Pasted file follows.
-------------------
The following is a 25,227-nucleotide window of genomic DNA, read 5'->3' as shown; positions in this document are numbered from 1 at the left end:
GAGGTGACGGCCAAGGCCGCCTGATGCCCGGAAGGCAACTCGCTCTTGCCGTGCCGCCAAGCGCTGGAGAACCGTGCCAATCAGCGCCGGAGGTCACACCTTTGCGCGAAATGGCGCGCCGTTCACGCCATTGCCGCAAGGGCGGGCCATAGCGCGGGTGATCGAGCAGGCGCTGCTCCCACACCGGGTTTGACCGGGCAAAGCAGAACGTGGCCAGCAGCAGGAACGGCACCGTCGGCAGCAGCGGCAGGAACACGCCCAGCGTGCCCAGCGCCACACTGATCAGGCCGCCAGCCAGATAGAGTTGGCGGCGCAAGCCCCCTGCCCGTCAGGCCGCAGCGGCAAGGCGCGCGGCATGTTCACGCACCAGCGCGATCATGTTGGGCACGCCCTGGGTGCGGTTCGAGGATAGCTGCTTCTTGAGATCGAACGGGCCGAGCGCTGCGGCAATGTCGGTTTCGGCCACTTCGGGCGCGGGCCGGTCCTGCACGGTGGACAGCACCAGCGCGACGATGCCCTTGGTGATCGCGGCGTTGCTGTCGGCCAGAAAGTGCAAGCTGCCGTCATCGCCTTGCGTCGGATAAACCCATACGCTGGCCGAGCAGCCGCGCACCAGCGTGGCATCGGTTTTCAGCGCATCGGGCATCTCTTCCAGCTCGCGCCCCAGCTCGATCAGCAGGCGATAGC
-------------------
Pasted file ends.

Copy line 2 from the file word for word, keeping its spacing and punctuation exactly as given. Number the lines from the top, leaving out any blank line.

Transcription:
GAGGTGACGGCCAAGGCCGCCTGATGCCCGGAAGGCAACTCGCTCTTGCCGTGCCGCCAAGCGCTGGAGAACCGTGCCAATCAGCGCCGGAGGTCACACCTTTGCGCGAAATGGCGCGCCGTTCACGCCATTGCCGCAAGGGCGGGCCATAGCGCGGGTGATCGAGCAGGCGCTGCTCCCACACCGGGTTTGACCGGGCAAAGCAGAACGTGGCCAGCAGCAGGAACGGCACCGTCGGCAGCAGCGGCAGGAACACGCCCAGCGTGCCCAGCGCCACACTGATCAGGCCGCCAGCCAGATAGAGTTGGCGGCGCAAGCCCCCTGCCCGTCAGGCCGCAGCGGCAAGGCGCGCGGCATGTTCACGCACCAGCGCGATCATGTTGGGCACGCCCTGGGTGCGGTTCGAGGATAGCTGCTTCTTGAGATCGAACGGGCCGAGCGCTGCGGCAATGTCGGTTTCGGCCACTTCGGGCGCGGGCCGGTCCTGCACGGTGGACAGCACCAGCGCGACGATGCCCTTGGTGATCGCGGCGTTGCTGTCGGCCAGAAAGTGCAAGCTGCCGTCATCGCCTTGCGTCGGATAAACCCATACGCTGGCCGAGCAGCCGCGCACCAGCGTGGCATCGGTTTTCAGCGCATCGGGCATCTCTTCCAGCTCGCGCCCCAGCTCGATCAGCAGGCGATAGC